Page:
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Sing With Power - Vocal Disorders


Eric specializes in working with singers with vocal disorders. He works in conjunction with ENT’s, Vocal Pathologists and Speech Therapists, to help singers with vocal disorders regain their vocal range, strength and control.

Unfortunately, most singers to a certain extent have an imbalance between the airflow and the use of the “right” singing muscles in the larynx. The result of this imbalance is tension, strain, vocal “breaks”, sudden register shifts, pitch problems, weak tones, breathiness, hoarseness, or strident, pushed, harsh tones, and all to often, vocal disorders

Many vocal disorders stem from the use of poor speaking and/or singing technique. A few common vocal disorders caused or agitated by improper singing technique are:

VOCAL PRE-NODULES
A vocal cord pre-nodule is an inflammatory area that develops on the vocal cords of people who constantly strain their voices. Pre-nodules have not yet progressed to the true vocal nodule. Pre-nodules respond well to good singing technique, general vocal health care, and conservation of the voice (no straining, overuse or talking/singing to loudly). For singers, treatment requires modification of voice habits, and referral to a knowledgable vocal technique teacher. Resting the vocal cords a bit by allowing little speaking/singing for several weeks may permit the pre-nodules to shrink.

VOCAL NODULES
A vocal cord nodule is a small, inflammatory or fibrous growth that develops on the vocal cords of people who constantly strain their voices. These are also called screamer's nodule, singer's nodule and teacher's nodule. For singers, treatment requires modification of voice habits, and referral to a knowledgable vocal technique teacher, and in more advanced cases, surgery may be required to remove the growth area. Resting the vocal cords by allowing little speaking/singing for several weeks may permit the nodules to shrink.

VOCAL POLYPS
A vocal cord polyp is a small swelling in the mucous membranes covering the vocal cords. As they grow, they take on a rounded shape. They may run the whole length of the vocal cords or be localized. Polyps are lesions that develop from voice abuse, chronic laryngeal allergic reactions and chronic inhalation of irritants, such as industrial fumes and cigarette smoke. It may also be seen in hypothyroidism. Polyps can make the voice become breathy-sounding and harsh. The person may complain of hoarseness. Sometimes biopsy and surgical removal are necessary. They can be removed during the course of a special examination (a laryngoscopy) in which a metal tube with a light on the end is passed through the mouth and into the throat. A small, sharp, cup-shaped punch is threaded through the tube and used to clip off the polyps. Biopsy of the polyp may be performed in order to be certain that there is no cancer. Removal of a polyp should be followed by voice therapy to correct the underlying cause.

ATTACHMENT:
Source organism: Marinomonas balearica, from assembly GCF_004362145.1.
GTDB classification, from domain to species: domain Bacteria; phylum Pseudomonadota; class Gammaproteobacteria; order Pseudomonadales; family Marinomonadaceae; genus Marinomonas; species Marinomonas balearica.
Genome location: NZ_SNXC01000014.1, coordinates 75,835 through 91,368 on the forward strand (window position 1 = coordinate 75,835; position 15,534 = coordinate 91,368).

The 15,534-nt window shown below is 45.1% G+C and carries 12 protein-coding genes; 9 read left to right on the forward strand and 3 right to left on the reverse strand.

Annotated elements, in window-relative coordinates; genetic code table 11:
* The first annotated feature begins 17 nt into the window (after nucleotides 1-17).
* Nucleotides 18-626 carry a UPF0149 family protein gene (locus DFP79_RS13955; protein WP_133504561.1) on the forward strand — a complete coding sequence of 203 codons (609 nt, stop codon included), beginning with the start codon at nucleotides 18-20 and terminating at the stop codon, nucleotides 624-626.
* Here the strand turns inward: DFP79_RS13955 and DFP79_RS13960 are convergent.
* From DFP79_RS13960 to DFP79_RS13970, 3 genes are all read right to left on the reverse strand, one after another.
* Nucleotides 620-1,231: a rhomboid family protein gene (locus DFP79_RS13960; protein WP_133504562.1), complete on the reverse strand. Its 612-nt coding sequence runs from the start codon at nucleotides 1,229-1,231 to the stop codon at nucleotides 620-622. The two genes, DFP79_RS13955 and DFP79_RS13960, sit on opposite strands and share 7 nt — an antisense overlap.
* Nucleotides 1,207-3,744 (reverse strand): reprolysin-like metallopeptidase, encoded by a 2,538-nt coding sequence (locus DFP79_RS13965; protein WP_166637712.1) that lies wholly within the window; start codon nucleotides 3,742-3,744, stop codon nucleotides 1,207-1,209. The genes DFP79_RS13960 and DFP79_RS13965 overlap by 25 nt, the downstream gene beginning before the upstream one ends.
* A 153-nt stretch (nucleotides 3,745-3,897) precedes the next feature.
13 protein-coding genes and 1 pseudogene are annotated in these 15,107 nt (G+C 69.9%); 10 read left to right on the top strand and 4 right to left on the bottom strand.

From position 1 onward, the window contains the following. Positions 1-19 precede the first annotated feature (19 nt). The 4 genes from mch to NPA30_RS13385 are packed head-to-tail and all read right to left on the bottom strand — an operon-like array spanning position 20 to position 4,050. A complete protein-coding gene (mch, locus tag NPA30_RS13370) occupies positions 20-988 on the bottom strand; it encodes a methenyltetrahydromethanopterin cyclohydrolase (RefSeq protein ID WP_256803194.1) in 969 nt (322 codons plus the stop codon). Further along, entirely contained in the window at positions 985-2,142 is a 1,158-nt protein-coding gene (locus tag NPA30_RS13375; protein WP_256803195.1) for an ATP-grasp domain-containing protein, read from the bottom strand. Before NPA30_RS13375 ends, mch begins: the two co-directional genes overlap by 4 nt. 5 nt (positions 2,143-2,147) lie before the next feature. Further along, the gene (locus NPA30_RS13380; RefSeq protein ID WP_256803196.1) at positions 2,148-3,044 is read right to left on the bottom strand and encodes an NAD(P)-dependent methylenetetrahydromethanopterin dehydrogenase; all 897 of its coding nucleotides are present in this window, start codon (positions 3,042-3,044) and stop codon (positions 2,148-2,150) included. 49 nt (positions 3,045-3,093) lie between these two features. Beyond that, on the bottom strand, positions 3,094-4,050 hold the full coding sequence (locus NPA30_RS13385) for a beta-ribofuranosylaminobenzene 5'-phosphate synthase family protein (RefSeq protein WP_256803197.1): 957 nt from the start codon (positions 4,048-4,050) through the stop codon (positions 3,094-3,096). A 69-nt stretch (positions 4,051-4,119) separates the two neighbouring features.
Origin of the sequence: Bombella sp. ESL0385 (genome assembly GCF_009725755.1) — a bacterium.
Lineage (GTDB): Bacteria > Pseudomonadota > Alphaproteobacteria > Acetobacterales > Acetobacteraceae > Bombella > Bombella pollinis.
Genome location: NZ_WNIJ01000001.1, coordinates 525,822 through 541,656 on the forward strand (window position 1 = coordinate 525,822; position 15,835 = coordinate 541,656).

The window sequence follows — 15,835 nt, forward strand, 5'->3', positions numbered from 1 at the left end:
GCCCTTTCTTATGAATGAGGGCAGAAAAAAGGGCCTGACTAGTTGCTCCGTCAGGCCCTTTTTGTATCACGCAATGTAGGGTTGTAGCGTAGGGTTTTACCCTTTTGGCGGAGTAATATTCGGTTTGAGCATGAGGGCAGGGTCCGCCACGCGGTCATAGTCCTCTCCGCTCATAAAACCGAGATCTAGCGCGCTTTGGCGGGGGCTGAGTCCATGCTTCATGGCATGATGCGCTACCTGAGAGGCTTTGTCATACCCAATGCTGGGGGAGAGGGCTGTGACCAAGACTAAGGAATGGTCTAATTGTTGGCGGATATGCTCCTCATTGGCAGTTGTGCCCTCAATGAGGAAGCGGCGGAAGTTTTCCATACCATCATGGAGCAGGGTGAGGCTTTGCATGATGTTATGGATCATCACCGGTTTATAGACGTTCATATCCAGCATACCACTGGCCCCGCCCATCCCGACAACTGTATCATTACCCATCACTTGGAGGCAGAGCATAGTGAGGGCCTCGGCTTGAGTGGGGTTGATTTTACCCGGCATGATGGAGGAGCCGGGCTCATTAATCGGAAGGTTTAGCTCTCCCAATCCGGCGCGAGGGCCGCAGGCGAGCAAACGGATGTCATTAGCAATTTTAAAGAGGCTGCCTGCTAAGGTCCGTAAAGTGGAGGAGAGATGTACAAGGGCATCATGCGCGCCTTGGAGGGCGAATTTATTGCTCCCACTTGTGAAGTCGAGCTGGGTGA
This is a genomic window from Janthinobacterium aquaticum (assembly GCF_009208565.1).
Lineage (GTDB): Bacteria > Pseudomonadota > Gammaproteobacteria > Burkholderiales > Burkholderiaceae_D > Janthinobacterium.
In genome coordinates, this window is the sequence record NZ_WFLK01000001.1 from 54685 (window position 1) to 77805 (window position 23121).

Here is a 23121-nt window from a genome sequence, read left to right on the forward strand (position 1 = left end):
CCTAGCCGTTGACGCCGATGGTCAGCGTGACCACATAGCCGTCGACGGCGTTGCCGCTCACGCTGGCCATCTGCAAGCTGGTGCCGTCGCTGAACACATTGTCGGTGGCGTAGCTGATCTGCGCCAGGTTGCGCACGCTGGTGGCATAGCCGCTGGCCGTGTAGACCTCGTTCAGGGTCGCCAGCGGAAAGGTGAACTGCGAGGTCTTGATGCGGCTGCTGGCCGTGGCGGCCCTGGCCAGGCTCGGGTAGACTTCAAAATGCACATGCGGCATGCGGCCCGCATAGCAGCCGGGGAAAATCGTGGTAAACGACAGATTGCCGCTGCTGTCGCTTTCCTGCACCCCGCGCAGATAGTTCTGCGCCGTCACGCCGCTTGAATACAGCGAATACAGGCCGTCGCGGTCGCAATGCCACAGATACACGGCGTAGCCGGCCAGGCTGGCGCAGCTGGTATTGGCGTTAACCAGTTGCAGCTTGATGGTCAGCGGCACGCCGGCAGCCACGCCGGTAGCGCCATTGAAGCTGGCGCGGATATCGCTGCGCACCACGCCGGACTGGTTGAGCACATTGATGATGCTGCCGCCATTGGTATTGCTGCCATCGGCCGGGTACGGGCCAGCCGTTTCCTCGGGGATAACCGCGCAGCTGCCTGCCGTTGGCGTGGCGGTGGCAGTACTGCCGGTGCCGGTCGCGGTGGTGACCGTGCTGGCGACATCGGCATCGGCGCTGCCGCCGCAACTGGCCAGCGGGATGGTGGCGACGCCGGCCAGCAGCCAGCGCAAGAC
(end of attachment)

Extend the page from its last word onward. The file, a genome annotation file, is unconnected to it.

VOCAL FOLD HEMORRHAGES
Vocal fold hemorrhage is a fairly rare occurrence that usually is caused by aggressive or improper use of vocal folds (e.g. cheerleading). It is a result of rupture of a blood vessel on the true vocal fold, with bleeding into the tissues of the fold. Weakness of tone, incomplete range and hoarseness are common complaints. Total and complete vocal rest recommended.

VOCAL FOLD BOWING
Vocal fold bowing, can result from neural, muscular, traumatic, congenital, or functional causes, with or without vocal fold atrophy, and can result in vocal weakness. Singers will need to first work with an ENT familiar with the special needs of the professional voice.

MUSCLE TENSION DICORDER
Excessive laryngeal muscle tension squeezes the vocal folds and surrounding muscles, preventing air from moving through the vocal folds. The voice is often reduced to a “squeak”. Singers will need to work with a knowledgeable vocal technique teacher, and quite possibly a Vocal therapist.

SWP Vocal Health site links:
SWP Vocal Health Home
Vocal Disorders
Other Vocal Health links

SWP Featured Vocal Health Articles:
Vocal Health Article #1
Vocal Health Article #2
Vocal Health Article #3